Cancer pain control
Session type: Plenary lectures
Pain occurs in approximately 80% of patients with advanced cancer and it is the most concerning symptom to patients and their families. In cancer patients pain is mostly due to nociceptive input by the primary tumour or metastatic locations. However, in approximately 30% of patients there are other non-tumour related mechanisms involved such as treatment related pain syndromes or unrelated conditions. Some of the most important progress in the management of cancer pain has been improved assessment of the multiple dimensions that contribute to the patient's pain expression as well as the multiple and complex symptoms that accompany pain in patients with cancer. A patient's expression of increased pain intensity should not be equated with increased nociceptive input but rather always interpreted as a multidimensional construct. Improved understanding of the complexity of pain expression has led to much better management including multimodal techniques including opioid analgesics, adjuvant drugs, excellent management of side effects, counselling, rehabilitation, and occasionally anaesthesiological procedures. In all cases appropriate antineoplastic management should be considered.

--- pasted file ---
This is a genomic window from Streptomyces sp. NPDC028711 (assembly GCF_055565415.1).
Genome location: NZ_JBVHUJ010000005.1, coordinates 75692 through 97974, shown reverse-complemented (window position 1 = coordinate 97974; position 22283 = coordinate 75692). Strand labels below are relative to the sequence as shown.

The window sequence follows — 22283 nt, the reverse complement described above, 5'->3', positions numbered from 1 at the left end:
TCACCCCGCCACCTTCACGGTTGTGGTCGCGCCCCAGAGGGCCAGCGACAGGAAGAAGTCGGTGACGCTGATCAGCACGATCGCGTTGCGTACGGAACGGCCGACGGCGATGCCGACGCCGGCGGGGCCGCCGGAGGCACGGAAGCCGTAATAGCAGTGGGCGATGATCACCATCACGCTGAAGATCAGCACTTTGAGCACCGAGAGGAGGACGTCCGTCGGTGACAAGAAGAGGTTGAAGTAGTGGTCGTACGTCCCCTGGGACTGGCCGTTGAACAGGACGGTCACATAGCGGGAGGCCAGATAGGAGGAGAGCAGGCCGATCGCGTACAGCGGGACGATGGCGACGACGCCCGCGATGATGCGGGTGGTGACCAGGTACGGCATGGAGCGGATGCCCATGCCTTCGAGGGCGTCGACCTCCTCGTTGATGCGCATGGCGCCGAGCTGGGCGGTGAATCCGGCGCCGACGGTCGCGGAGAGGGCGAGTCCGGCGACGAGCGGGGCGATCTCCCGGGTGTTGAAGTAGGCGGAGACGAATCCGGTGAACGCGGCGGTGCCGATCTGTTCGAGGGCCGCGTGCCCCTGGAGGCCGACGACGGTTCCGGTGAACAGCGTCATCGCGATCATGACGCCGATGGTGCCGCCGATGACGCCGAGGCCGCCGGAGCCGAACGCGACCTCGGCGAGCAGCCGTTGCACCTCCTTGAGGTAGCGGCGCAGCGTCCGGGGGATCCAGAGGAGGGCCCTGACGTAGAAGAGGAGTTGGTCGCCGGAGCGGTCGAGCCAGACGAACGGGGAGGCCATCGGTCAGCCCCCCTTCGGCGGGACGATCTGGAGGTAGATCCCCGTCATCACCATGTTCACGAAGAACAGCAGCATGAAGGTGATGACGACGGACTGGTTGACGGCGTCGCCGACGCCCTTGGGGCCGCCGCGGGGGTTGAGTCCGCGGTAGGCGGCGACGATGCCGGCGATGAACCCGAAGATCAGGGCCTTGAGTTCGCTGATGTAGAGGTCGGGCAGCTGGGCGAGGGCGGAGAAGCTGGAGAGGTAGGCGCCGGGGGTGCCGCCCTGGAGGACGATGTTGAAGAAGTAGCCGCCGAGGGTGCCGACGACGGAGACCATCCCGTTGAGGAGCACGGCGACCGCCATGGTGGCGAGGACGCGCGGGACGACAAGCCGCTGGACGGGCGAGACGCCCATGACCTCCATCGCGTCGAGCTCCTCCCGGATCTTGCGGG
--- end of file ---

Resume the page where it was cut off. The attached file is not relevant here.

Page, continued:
Recent data suggests that even with impeccable assessment and specialist driven management, a considerable proportion of patients have persistent moderate to severe pain and these patients with refractory pain syndromes require interdisciplinary assessment and management. Research opportunities in cancer pain assessment and management will be presented.